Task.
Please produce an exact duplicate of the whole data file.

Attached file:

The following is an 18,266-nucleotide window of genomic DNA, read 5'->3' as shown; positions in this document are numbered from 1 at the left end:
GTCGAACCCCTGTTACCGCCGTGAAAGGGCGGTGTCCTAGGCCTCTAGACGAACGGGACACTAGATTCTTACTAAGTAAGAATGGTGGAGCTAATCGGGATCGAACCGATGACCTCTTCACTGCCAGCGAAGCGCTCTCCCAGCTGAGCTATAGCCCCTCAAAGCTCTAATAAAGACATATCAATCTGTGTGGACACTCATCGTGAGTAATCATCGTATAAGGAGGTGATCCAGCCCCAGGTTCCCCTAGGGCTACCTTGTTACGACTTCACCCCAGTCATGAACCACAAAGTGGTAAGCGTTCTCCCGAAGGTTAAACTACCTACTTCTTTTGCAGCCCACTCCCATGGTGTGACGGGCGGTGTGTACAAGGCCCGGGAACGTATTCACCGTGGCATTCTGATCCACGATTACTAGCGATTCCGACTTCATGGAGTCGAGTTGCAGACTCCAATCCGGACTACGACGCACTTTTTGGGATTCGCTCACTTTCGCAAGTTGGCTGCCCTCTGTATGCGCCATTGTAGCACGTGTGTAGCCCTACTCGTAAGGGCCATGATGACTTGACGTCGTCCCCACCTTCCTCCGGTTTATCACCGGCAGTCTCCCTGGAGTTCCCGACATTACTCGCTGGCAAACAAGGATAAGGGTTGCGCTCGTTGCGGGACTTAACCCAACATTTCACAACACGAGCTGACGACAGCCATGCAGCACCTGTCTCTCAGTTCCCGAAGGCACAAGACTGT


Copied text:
The following is an 18,266-nucleotide window of genomic DNA, read 5'->3' as shown; positions in this document are numbered from 1 at the left end:
GTCGAACCCCTGTTACCGCCGTGAAAGGGCGGTGTCCTAGGCCTCTAGACGAACGGGACACTAGATTCTTACTAAGTAAGAATGGTGGAGCTAATCGGGATCGAACCGATGACCTCTTCACTGCCAGCGAAGCGCTCTCCCAGCTGAGCTATAGCCCCTCAAAGCTCTAATAAAGACATATCAATCTGTGTGGACACTCATCGTGAGTAATCATCGTATAAGGAGGTGATCCAGCCCCAGGTTCCCCTAGGGCTACCTTGTTACGACTTCACCCCAGTCATGAACCACAAAGTGGTAAGCGTTCTCCCGAAGGTTAAACTACCTACTTCTTTTGCAGCCCACTCCCATGGTGTGACGGGCGGTGTGTACAAGGCCCGGGAACGTATTCACCGTGGCATTCTGATCCACGATTACTAGCGATTCCGACTTCATGGAGTCGAGTTGCAGACTCCAATCCGGACTACGACGCACTTTTTGGGATTCGCTCACTTTCGCAAGTTGGCTGCCCTCTGTATGCGCCATTGTAGCACGTGTGTAGCCCTACTCGTAAGGGCCATGATGACTTGACGTCGTCCCCACCTTCCTCCGGTTTATCACCGGCAGTCTCCCTGGAGTTCCCGACATTACTCGCTGGCAAACAAGGATAAGGGTTGCGCTCGTTGCGGGACTTAACCCAACATTTCACAACACGAGCTGACGACAGCCATGCAGCACCTGTCTCTCAGTTCCCGAAGGCACAAGACTGT